Widget Of The Week
The Knopp Electronizer, 1989?
We always try to stay on the right side of the law at dustygizmos
but in our never-ending quest for truth sometimes it’s worth the risk of a
brush with the judiciary. The truth we’re seeking is simple; what the hell is
this Knopp Electronizer all about? Here are the things we know for sure. It is
mains-powered. It is housed in a well made, sealed wooden box, and when powered
up, what we’ll call a ‘probe’ in the absence of a better name, delivers a tad
over 1000 volts -- possibly more -- of electricity to… Well, that is the big
question? That and just about every other aspect of its existence and purpose
remains an intriguing mystery.
A printed notice on the back panel makes it sound even more mysterious.
This threatens legal action against anyone attempting to remove the seals and
tamper with it. Needless to say, that ship has sailed.
Opening it up reveals just two ‘active’
components; a mains transformer and a potted black box with two wires going in,
from the transformer, and one1.5 metre long high voltage cable coming out. The
transformer is used to ‘step’ up the mains voltage from 220 to around 600 volts
and since what comes out of the HV cable is, like as not, is over 1000 volts,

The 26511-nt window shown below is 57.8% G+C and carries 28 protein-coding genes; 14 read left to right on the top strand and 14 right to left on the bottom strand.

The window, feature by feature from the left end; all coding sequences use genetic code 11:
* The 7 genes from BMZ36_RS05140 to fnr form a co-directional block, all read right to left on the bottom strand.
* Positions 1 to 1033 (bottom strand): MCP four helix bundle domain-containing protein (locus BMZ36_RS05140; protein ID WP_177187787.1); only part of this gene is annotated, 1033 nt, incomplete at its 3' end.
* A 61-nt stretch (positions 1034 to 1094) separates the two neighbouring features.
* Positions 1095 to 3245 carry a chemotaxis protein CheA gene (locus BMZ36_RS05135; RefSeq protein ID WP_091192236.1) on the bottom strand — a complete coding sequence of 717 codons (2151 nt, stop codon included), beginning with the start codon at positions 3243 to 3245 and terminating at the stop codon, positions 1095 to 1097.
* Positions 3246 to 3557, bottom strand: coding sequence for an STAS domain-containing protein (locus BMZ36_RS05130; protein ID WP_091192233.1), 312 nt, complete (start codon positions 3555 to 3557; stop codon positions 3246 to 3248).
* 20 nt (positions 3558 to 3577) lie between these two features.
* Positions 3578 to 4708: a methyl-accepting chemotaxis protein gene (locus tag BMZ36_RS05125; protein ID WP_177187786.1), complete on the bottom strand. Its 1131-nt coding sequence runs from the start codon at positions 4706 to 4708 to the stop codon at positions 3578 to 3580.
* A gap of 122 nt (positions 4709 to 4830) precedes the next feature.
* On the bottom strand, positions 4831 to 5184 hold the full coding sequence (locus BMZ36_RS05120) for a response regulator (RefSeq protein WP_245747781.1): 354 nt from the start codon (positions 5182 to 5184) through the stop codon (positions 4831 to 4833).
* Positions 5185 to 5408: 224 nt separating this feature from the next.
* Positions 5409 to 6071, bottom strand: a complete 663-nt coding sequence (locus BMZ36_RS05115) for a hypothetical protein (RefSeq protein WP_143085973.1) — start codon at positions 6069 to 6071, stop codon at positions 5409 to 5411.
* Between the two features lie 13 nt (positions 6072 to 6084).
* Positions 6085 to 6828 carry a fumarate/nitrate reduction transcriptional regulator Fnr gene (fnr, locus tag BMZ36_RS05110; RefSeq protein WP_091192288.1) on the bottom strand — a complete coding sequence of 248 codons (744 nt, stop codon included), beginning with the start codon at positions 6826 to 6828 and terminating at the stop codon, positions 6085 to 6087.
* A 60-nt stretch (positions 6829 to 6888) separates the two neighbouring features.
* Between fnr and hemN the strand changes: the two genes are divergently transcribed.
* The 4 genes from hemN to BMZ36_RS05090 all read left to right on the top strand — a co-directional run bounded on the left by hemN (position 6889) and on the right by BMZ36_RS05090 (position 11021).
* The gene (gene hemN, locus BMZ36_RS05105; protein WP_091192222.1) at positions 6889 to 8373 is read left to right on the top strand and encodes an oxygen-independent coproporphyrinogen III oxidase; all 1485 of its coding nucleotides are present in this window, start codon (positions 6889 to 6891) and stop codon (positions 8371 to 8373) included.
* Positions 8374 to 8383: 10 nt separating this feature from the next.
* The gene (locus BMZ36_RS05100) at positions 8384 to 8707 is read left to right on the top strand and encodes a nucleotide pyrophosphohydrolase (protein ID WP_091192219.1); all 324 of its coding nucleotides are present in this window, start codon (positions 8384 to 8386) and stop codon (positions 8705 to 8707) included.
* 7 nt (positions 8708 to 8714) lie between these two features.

the box probably contains a simple circuit known as a Cockcroft-Walton
multiplier. This is basically a string of diodes and capacitors that doubles or
trebles an AC voltage, with the possibility of some extra components to limit
the current. This may be responsible for the slightly vague estimate of the
output voltage. Conventional voltmeters have problems measuring very high
voltages but even our specialist HV meter, which works happily up to 3kV was a
bit vague, even though it has an internal resistance of 1 gigaohm, and usually
perfectly capable of measuring high voltage, low current sources.
The design of the probe doesn’t really help. As you can see it is
made up of two metal wires, around 13 cm long, mounted either side of the HV
cable. These are kept apart by heat shrink tubing at both ends. It was tempting
to speculate that it might be some sort of medical device. However, the voltage
is way too high and the current too low to do anything other than give the
recipient a bit of a tingle, even if inserted into the one of the two or three
two bodily orifices it would fit into. But let’s not go there and besides,
medical equipment tends not to have such jazzy cases and the probe is
definitely not sterile... It doesn’t look like a piece of scientific equipment
either. If so it would have much more in the way of controls and displays.
My best guess, prompted by the name and design, is that it is all,
or more likely the major part of a negative ion generator or ‘ionizer’. These
were all the rage a few years ago, and thanks to the Covid pandemic have
enjoyed a resurgence of interest. The premise is that very high voltages, 1000
volts or more, generate negative ions that can act as microscopic air
purifiers. They do this by attaching themselves to airborne contaminants, such
as dust, smoke, even virus particles (it is claimed) and make them stick to the